Plant and animal domestication has been one of the most significant developments to occur in the past thirteen thousand years, in human history. This development is of interest to all of us because it provides most of the food we consume today. It was required in the rise of civilization and was responsible for the transformation of global demography.
Domestication, however, had its own consequences such as the development of epidemic infectious diseases. The main human killers since the development of agriculture have mostly been acute, epidemic, and highly infectious diseases that are confined to human beings and will either kill their victim, and if the victim survives, it will immunize them for life. This type of diseases could not have been in existence before agriculture; therefore, they are referred to as ‘crowd diseases’. These studies demonstrated that the diseases evolved from similar epidemic diseases as that of our domesticated animals with which we started coming into contact with ten thousand years ago.
The development of these diseases, therefore, depended on two but separate roles of domestication: the creation of denser human population and permitting more frequent transmission of human disease from domestic animals than hunted wild animals. Tuberculosis for instance arose from cattle diseases and influenza from a disease of ducks. The measles virus is related to the virus causing rinderpest, a disease of cattle and many cud-chewing mammals. Rinderpest does not affect people; measles in turn does not affect cattle. The similarity of the rinderpest and measles viruses suggests that the rinderpest virus that was transferred from cattle to humans later became the measles virus. It changed its properties to adapt to humans. Considering our proximity to animals, we often are bombarded by animal microbes. These microbes are supported by natural selection; only a few, however, succeed in establishing themselves as human diseases.
Crowd disease paradoxically came to be agents of conquest. Exposed individuals gained immune resistance from childhood exposure, and populations that were exposed slowly evolved genetic resistance. Unexposed communities had neither types of resistance. There are four stages of disease specialization from animals to human beings. They include,
- At first, we acquire animal-borne microbes that are at an early stage in their evolution into becoming specialized human pathogens. They are not transmitted directly from person to person, and their transfer from animals to us as well is uncommon.
- A previously animal pathogen evolves to the point where it is not directly transmitted between people and cause epidemics. The epidemic, however, dies out for many reasons such as stopping when everybody has been infected and died, stopping when people have become infected and immune or, being cured by modern medicine.
- Former animal pathogens established in humans do not die out, until they do, whether they will become a major killer or not remains the unknown killer.
- Epidemic diseases become confined to humans. This could have occurred through many means such as an animal pathogen could have colonized humans recently and evolved to become a specialized human pathogen or an ancestral pathogen already present in humans could have co-speciated long ago when human lineages diverged five million years ago.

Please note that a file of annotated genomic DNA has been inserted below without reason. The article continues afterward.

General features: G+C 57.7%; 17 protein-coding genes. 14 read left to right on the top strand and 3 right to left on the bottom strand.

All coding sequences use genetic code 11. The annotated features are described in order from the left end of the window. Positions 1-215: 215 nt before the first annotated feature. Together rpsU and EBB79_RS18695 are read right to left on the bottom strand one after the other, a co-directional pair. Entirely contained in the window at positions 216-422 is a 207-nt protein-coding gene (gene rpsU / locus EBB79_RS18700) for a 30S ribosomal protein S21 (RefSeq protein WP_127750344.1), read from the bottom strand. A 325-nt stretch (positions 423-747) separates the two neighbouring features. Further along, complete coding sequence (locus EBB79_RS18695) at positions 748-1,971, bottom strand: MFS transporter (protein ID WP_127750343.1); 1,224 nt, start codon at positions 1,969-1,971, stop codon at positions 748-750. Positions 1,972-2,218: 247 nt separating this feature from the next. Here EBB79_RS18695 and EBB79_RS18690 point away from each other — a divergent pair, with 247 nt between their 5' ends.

Most animal microbes are not passed on to human beings, meaning they do not pass from stage one to two. The probability of infection of a person of a new host species increases with the abundance of the existing host, with the fraction of the host people infected, with the frequency of the opportunities of transmission between the individual of the host existing and the new host. This probability also varies among microbes, for example, flaviviruses infect a large taxonomic range of hosts while simian foamy viruses and plasmodia only infect a narrow range. This variation is related to a characteristic in microbes such as the ability to overcome molecular barriers of new hosts such as cellular defense or they’re ability to create genetic variability these factors show different reasons why a certain animal host species may or fail to become a source of various infections to humans.
Although some of the stage two and three pathogens like Marburg and anthrax are feared and virulent, they claim few lives at present. If they would make it to the fourth stage; though, they would have devastating global impacts. Barriers between stages two and three, considering the rabies virus, involve differences between animal and human behaviors affecting the transmission such as animals often bite humans, but humans rarely bite other human beings. Barriers between stages three and four, considering Ebola virus, are those related to the size of the human population and the efficiency of transmission among humans. The emergence of novel pathogens is currently being facilitated by recent developments including blood transfusion (hepatitis C) intravenous drug use (HIV) and international travel (cholera).
Domestication of animals and plants was a great leap in the human evolution. Domestication, however, came with both positive and negative results. Increase in food production, which has led to new technological developments, increased human population and historical conquests were on the positive side while the introduction of new pathogens and diseases was some of the negative effects which have caused and continued to cause many deaths to date.